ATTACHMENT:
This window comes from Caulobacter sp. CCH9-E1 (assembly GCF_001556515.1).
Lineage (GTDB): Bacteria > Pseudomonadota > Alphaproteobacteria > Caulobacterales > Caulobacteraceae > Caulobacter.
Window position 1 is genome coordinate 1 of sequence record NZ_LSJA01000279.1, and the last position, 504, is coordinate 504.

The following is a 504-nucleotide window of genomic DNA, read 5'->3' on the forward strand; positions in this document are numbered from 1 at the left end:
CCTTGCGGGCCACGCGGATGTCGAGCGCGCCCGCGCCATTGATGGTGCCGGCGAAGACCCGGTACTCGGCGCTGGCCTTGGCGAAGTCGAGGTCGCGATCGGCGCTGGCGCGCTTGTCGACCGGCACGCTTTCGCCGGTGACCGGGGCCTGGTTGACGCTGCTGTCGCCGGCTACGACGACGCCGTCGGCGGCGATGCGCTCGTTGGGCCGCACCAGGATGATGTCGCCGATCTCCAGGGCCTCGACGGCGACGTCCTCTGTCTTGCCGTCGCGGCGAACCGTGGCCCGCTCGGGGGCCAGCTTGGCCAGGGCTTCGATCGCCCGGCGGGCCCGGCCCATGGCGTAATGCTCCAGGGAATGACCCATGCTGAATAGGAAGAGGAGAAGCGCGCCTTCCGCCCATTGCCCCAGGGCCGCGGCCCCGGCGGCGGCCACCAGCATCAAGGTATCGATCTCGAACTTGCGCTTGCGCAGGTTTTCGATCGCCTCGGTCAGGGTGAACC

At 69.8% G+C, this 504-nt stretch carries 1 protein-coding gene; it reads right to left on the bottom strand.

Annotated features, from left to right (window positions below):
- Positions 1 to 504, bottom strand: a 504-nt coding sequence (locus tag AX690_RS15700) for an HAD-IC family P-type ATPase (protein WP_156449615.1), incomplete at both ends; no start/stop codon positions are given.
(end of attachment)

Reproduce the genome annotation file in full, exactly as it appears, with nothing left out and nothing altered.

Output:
This window comes from Caulobacter sp. CCH9-E1 (assembly GCF_001556515.1).
Lineage (GTDB): Bacteria > Pseudomonadota > Alphaproteobacteria > Caulobacterales > Caulobacteraceae > Caulobacter.
Window position 1 is genome coordinate 1 of sequence record NZ_LSJA01000279.1, and the last position, 504, is coordinate 504.

The following is a 504-nucleotide window of genomic DNA, read 5'->3' on the forward strand; positions in this document are numbered from 1 at the left end:
CCTTGCGGGCCACGCGGATGTCGAGCGCGCCCGCGCCATTGATGGTGCCGGCGAAGACCCGGTACTCGGCGCTGGCCTTGGCGAAGTCGAGGTCGCGATCGGCGCTGGCGCGCTTGTCGACCGGCACGCTTTCGCCGGTGACCGGGGCCTGGTTGACGCTGCTGTCGCCGGCTACGACGACGCCGTCGGCGGCGATGCGCTCGTTGGGCCGCACCAGGATGATGTCGCCGATCTCCAGGGCCTCGACGGCGACGTCCTCTGTCTTGCCGTCGCGGCGAACCGTGGCCCGCTCGGGGGCCAGCTTGGCCAGGGCTTCGATCGCCCGGCGGGCCCGGCCCATGGCGTAATGCTCCAGGGAATGACCCATGCTGAATAGGAAGAGGAGAAGCGCGCCTTCCGCCCATTGCCCCAGGGCCGCGGCCCCGGCGGCGGCCACCAGCATCAAGGTATCGATCTCGAACTTGCGCTTGCGCAGGTTTTCGATCGCCTCGGTCAGGGTGAACC

At 69.8% G+C, this 504-nt stretch carries 1 protein-coding gene; it reads right to left on the bottom strand.

Annotated features, from left to right (window positions below):
- Positions 1 to 504, bottom strand: a 504-nt coding sequence (locus tag AX690_RS15700) for an HAD-IC family P-type ATPase (protein WP_156449615.1), incomplete at both ends; no start/stop codon positions are given.